I'm pleased that America is doing more to stop smokers from smoking! I hope this proves to be successful, just like the gruesome cigarette boxes have helped Thailand lose many smokers!
If U.S. regulations are modeled after those already in place in Canada and other countries, the warnings will be shocking: blackened lungs, gangrenous feet, bleeding brains and people breathing through tracheotomies.
Though hard to look at, the more graphic the image, the more effective in discouraging smoking, said Stanton Glantz, a professor of medicine at the University of California, San Francisco and director of the university's Center for Tobacco Control, Research and Education. "The graphic warnings really work," Glantz said. "They substantially increase the likelihood someone will quit smoking. They substantially decrease the chances a kid will smoke. And they really screw up the ability of the tobacco industry to use the packaging as a marketing tool."
In the United States, the authority to force packaging changes was granted on June 22, when President Barack Obama, who has struggled with cigarette addiction since he was a teen, signed into law the Family Smoking Prevention and Tobacco Control Act. The landmark legislation gives the U.S. Food and Drug Administration broad new authority to regulate the marketing of tobacco products. Under the law, the FDA has two years to issue specifics about the new graphic warnings tobacco products will be required to carry. Tobacco companies then have 18 months to get them onto packages.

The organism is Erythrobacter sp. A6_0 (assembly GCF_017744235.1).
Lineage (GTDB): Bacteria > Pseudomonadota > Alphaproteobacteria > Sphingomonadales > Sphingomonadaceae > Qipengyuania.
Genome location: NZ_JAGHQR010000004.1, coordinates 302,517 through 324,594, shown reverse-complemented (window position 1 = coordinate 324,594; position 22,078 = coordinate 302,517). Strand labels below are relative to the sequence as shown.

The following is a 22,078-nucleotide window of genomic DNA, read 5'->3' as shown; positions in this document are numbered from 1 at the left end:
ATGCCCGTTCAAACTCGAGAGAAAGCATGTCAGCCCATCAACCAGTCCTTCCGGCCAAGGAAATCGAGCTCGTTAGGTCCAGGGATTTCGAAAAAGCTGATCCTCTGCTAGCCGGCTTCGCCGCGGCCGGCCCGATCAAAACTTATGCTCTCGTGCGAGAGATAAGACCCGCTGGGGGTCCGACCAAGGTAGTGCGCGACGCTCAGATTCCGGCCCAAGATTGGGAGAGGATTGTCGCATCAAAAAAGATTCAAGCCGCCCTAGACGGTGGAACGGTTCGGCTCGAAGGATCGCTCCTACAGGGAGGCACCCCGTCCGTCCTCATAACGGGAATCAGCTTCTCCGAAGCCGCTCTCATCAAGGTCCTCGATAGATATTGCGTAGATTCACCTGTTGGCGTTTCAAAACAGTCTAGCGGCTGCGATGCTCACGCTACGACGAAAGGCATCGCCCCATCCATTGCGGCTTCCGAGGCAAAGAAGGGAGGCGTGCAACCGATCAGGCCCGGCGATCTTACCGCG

While the new regulations may also include no-nonsense, text warnings such as "Smoking Makes You Impotent" and "Smoking Kills," the images will have the broadest reach, Hammond said.
Non-English speakers can understand the picture of a diseased mouth, as can people who are illiterate. Smokers tend to have lower literacy levels, Hammond noted.
And kids will get the message too, potentially stopping them from ever lighting up. "You have 4-year-olds and 5-year-olds who can understand that picture," Hammond said.
Elsewhere, graphic warnings seem to be helping to drive down smoking rates. In Canada, about
13 percent of the population smokes daily, a 5 percent drop since the graphic warnings were adopted in 2000, Hammond said.
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